Senate calls for FCC to consider content-blocking technologies

Bill passed in the Senate calls for the Federal Communications Commission to examine technologies that allow for parental control over media content.

The Senate on Wednesday unanimously voted in favor of providing parents with more control over the content their children receive through various technologies.

The Child Safe Viewing Act, introduced last year by Sen. Mark Pryor, D-Ark., requires the Federal Communications Commission to issue a notice of inquiry to examine what advanced content-blocking technologies are available for various communication devices and platforms. It also calls for the FCC to consider how to develop and deploy such technologies without affecting content providers' pricing or packaging.

The bill defines "advanced blocking technologies" as technology that enables parents to protect their children from "indecent or objectionable video or audio programming, as determined by the parent, that is transmitted through the use of wire, wireless, or radio communication."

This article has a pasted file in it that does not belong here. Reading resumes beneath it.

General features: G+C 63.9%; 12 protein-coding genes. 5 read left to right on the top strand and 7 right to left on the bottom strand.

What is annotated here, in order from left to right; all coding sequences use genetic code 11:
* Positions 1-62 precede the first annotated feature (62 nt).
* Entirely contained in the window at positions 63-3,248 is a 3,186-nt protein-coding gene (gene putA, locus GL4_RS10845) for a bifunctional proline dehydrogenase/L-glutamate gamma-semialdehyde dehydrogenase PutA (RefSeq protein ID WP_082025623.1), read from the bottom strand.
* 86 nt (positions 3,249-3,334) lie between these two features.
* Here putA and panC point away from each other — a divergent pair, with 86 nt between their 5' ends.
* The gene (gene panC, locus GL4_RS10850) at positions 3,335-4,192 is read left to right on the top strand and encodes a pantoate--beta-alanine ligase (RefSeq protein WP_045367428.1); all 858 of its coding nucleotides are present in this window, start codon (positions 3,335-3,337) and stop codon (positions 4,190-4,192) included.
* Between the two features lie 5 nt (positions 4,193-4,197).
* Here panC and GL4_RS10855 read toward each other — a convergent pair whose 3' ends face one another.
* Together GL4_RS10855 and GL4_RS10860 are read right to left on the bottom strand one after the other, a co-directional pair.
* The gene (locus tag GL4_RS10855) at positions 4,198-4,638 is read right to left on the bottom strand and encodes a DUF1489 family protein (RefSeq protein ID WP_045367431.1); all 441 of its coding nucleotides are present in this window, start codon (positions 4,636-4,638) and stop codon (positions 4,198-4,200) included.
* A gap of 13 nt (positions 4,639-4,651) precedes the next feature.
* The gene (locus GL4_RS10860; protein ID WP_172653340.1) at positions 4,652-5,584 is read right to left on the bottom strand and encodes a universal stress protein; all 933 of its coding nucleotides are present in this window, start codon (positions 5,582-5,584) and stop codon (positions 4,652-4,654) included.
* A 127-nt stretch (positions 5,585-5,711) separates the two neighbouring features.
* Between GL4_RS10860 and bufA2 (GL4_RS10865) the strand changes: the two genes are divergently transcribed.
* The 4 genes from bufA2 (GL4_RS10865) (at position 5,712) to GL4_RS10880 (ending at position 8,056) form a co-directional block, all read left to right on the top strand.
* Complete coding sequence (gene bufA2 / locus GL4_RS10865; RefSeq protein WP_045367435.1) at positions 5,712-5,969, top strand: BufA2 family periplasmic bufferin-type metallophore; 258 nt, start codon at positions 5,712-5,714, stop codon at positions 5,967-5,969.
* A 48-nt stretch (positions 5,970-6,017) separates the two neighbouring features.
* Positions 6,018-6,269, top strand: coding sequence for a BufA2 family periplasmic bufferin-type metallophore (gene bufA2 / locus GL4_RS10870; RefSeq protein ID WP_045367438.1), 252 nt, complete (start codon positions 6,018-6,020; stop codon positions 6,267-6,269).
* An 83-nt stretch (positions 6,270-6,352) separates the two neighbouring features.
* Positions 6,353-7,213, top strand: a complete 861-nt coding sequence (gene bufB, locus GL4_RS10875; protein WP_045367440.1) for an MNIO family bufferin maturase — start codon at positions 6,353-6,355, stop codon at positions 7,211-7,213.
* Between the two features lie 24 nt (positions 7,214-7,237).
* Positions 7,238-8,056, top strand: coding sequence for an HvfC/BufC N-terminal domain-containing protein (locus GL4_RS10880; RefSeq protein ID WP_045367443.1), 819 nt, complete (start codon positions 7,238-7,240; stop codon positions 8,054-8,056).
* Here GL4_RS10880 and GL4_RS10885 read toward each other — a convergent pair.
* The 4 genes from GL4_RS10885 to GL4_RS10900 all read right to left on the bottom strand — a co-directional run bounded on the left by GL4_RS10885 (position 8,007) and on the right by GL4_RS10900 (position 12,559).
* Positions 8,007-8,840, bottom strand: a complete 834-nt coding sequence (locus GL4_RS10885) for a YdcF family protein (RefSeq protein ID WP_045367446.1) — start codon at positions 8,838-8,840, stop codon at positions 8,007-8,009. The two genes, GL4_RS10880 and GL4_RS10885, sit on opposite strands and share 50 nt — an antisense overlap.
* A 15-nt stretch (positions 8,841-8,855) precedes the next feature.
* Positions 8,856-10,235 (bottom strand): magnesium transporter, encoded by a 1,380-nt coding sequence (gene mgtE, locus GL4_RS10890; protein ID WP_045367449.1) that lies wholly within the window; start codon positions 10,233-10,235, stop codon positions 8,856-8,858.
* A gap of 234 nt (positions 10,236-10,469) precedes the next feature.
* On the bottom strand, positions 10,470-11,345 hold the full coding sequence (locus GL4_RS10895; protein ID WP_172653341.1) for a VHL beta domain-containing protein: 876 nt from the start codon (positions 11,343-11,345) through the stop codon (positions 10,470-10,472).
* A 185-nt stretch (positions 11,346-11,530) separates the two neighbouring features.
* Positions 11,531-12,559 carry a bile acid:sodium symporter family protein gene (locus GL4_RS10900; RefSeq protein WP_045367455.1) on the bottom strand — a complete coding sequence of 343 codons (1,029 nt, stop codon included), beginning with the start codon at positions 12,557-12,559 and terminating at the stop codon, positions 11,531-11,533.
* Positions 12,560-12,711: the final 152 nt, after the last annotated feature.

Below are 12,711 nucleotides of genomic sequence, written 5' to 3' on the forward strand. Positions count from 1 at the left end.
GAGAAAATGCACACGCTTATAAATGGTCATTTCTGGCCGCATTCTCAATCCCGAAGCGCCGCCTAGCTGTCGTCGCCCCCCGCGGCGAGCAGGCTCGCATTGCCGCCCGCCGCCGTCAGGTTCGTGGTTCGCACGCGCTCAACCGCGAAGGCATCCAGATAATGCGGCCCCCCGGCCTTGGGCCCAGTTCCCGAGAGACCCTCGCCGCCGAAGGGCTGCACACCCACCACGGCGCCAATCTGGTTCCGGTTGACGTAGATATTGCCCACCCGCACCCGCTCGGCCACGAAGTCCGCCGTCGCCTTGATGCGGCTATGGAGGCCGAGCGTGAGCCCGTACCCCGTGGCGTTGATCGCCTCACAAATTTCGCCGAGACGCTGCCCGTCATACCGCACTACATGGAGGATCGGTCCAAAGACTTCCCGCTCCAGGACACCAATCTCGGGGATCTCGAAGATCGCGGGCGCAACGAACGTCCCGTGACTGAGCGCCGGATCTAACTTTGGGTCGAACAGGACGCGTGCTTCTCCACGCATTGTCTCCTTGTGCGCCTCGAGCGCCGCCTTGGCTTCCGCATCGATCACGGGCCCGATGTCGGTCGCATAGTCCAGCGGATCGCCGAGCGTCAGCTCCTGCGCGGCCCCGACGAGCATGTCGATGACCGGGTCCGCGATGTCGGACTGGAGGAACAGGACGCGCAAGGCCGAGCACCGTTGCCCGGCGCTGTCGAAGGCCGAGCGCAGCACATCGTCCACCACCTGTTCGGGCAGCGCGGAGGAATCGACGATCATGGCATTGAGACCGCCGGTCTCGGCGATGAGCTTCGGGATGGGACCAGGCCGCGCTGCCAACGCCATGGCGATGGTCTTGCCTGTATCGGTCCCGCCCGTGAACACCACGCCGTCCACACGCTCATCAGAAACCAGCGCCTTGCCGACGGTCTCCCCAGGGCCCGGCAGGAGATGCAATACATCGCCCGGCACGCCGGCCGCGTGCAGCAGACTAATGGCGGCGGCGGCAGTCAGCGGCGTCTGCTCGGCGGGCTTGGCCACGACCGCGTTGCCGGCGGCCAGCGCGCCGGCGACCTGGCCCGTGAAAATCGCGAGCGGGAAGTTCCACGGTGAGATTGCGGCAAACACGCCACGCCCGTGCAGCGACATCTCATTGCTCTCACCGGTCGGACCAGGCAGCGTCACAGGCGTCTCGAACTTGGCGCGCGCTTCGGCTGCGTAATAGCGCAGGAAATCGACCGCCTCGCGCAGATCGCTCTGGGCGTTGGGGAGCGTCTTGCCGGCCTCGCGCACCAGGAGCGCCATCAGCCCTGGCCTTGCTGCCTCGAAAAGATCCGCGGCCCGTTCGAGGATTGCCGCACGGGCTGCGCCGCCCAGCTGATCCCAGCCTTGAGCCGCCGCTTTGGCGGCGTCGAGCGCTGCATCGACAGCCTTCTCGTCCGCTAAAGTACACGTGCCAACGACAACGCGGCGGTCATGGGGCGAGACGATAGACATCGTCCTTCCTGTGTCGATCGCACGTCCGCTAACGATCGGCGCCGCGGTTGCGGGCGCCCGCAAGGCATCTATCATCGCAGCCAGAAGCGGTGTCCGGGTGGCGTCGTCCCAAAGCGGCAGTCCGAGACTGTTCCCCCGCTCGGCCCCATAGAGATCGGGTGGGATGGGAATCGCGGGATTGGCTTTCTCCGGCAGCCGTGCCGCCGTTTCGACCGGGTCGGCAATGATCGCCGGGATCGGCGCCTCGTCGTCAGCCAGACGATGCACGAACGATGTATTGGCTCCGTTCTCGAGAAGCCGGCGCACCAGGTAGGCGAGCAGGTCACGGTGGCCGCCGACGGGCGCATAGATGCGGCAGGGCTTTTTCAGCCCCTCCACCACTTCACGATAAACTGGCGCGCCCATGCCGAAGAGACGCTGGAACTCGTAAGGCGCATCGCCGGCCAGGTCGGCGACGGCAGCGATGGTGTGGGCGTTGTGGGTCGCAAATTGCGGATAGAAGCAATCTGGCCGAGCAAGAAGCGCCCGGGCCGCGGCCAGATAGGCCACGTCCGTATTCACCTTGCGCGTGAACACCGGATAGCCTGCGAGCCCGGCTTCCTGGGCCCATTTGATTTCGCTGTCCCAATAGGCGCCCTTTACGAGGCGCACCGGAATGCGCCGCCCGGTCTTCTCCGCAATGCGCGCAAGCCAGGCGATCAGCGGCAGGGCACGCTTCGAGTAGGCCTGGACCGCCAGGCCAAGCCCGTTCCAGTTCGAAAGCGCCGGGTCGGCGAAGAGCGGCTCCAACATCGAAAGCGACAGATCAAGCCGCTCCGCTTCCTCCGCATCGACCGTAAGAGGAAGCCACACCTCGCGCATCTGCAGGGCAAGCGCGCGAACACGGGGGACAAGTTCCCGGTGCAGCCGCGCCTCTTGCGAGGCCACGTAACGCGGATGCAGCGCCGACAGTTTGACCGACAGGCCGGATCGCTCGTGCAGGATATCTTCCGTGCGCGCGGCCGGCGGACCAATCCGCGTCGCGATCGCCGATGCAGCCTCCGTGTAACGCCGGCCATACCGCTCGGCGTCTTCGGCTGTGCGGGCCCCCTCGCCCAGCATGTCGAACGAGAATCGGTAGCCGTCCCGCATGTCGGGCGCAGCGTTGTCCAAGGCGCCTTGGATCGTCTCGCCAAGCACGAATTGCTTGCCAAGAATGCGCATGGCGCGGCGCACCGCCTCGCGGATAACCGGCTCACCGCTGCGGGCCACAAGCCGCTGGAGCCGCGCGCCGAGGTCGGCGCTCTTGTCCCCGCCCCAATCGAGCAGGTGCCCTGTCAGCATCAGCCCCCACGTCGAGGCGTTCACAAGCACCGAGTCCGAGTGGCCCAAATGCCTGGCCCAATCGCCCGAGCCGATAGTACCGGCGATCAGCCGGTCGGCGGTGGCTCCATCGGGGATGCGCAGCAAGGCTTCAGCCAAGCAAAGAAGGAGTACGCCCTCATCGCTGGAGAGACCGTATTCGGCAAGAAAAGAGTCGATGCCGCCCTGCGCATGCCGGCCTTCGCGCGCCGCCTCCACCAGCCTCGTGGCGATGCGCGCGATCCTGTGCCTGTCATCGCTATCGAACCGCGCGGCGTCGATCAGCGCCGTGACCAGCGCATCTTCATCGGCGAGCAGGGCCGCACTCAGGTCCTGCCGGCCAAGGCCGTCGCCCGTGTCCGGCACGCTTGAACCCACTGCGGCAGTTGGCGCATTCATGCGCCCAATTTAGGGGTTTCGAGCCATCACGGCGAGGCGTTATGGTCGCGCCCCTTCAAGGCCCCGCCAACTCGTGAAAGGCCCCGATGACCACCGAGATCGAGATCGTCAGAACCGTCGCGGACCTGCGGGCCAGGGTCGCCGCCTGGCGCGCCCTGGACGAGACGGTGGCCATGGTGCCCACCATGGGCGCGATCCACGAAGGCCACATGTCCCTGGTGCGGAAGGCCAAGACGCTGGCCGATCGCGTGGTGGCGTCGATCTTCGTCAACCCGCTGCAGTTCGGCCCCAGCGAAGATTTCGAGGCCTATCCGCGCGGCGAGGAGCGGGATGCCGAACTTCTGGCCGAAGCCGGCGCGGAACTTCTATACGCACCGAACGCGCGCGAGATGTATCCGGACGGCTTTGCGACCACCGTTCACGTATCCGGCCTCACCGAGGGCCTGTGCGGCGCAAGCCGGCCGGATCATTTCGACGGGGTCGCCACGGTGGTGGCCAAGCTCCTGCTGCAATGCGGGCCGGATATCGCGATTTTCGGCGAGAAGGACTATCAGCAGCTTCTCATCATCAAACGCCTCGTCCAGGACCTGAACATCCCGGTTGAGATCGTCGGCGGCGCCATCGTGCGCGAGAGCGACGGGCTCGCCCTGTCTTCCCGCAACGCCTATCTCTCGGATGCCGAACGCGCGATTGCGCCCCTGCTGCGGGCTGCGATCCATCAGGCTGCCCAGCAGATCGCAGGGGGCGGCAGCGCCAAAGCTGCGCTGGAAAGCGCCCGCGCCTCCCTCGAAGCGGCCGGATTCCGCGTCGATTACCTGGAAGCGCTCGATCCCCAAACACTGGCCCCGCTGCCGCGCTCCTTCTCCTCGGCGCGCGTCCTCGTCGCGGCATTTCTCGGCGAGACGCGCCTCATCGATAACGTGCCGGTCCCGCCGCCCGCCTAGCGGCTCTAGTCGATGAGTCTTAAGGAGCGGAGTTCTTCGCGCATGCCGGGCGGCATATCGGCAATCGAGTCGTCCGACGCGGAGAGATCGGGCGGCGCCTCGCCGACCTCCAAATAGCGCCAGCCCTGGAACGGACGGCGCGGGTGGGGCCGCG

The legislation still must go through the House of Representatives before being sent to the president.

While the bill does not empower the FCC to do anything other than to produce a report on its findings for Congress, it is one of a handful of steps Congress has taken in recent weeks to address threats new technologies can expose children to.

About the author

Stephanie Condon is a political reporter for CBSNews.com.

 

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